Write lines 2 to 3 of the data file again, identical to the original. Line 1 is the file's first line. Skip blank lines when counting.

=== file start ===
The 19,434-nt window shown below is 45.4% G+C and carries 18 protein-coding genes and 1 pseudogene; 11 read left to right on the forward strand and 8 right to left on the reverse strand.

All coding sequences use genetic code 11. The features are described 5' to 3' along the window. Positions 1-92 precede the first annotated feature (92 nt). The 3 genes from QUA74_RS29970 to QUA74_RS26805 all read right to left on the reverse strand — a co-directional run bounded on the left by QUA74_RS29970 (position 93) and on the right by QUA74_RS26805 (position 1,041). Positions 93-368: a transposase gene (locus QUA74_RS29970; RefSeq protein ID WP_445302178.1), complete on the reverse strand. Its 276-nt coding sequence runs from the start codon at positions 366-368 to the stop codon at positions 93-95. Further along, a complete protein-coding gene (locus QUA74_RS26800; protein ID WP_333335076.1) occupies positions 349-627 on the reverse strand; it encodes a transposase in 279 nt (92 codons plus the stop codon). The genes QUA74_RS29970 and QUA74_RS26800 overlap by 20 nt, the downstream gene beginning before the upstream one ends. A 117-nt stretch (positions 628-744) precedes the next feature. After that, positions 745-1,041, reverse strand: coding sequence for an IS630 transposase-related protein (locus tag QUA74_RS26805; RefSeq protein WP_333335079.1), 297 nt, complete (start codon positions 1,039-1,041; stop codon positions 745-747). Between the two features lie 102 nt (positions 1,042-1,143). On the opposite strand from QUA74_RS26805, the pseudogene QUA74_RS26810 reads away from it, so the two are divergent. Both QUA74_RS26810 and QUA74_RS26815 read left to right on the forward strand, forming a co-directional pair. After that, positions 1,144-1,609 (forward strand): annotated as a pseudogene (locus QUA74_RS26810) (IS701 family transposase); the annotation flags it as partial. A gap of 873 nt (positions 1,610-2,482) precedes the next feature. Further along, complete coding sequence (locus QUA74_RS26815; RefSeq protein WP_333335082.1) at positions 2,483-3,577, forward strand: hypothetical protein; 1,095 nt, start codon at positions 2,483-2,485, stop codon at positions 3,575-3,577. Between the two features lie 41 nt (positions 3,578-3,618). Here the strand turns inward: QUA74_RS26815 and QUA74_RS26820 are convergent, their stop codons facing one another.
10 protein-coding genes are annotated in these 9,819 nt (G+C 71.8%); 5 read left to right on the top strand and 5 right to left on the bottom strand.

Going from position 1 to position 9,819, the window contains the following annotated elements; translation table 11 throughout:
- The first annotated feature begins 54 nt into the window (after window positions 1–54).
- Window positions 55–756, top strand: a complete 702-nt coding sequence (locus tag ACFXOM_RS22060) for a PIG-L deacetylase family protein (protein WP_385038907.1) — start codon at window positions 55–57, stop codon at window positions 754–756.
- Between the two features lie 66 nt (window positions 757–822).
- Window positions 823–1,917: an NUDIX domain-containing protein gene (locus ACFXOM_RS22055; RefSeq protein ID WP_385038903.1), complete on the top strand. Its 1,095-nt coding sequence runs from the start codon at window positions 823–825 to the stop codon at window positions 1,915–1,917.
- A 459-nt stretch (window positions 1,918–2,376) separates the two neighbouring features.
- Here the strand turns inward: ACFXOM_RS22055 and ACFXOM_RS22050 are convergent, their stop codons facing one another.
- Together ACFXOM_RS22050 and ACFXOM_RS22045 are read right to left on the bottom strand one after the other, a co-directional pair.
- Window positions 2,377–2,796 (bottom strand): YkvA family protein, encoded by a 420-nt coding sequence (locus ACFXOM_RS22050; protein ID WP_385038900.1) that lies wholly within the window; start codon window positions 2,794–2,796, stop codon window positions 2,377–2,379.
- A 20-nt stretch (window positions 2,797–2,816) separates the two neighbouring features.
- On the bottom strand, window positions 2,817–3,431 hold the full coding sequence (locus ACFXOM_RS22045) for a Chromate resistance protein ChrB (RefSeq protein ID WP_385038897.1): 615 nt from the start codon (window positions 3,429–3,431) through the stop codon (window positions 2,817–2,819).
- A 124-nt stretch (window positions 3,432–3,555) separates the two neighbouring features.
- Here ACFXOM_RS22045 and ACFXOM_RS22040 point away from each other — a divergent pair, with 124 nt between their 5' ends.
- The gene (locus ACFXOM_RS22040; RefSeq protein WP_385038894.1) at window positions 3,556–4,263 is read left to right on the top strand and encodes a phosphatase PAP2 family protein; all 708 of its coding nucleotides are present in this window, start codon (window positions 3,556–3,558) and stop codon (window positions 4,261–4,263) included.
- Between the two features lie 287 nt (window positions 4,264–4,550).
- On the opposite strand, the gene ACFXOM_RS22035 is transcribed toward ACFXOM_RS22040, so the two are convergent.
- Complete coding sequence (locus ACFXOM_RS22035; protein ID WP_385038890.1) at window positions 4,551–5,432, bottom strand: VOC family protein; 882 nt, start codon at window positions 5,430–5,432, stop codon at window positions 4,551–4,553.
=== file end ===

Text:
All coding sequences use genetic code 11. The features are described 5' to 3' along the window. Positions 1-92 precede the first annotated feature (92 nt). The 3 genes from QUA74_RS29970 to QUA74_RS26805 all read right to left on the reverse strand — a co-directional run bounded on the left by QUA74_RS29970 (position 93) and on the right by QUA74_RS26805 (position 1,041). Positions 93-368: a transposase gene (locus QUA74_RS29970; RefSeq protein ID WP_445302178.1), complete on the reverse strand. Its 276-nt coding sequence runs from the start codon at positions 366-368 to the stop codon at positions 93-95. Further along, a complete protein-coding gene (locus QUA74_RS26800; protein ID WP_333335076.1) occupies positions 349-627 on the reverse strand; it encodes a transposase in 279 nt (92 codons plus the stop codon). The genes QUA74_RS29970 and QUA74_RS26800 overlap by 20 nt, the downstream gene beginning before the upstream one ends. A 117-nt stretch (positions 628-744) precedes the next feature. After that, positions 745-1,041, reverse strand: coding sequence for an IS630 transposase-related protein (locus tag QUA74_RS26805; RefSeq protein WP_333335079.1), 297 nt, complete (start codon positions 1,039-1,041; stop codon positions 745-747). Between the two features lie 102 nt (positions 1,042-1,143). On the opposite strand from QUA74_RS26805, the pseudogene QUA74_RS26810 reads away from it, so the two are divergent. Both QUA74_RS26810 and QUA74_RS26815 read left to right on the forward strand, forming a co-directional pair. After that, positions 1,144-1,609 (forward strand): annotated as a pseudogene (locus QUA74_RS26810) (IS701 family transposase); the annotation flags it as partial. A gap of 873 nt (positions 1,610-2,482) precedes the next feature. Further along, complete coding sequence (locus QUA74_RS26815; RefSeq protein WP_333335082.1) at positions 2,483-3,577, forward strand: hypothetical protein; 1,095 nt, start codon at positions 2,483-2,485, stop codon at positions 3,575-3,577. Between the two features lie 41 nt (positions 3,578-3,618). Here the strand turns inward: QUA74_RS26815 and QUA74_RS26820 are convergent, their stop codons facing one another.
10 protein-coding genes are annotated in these 9,819 nt (G+C 71.8%); 5 read left to right on the top strand and 5 right to left on the bottom strand.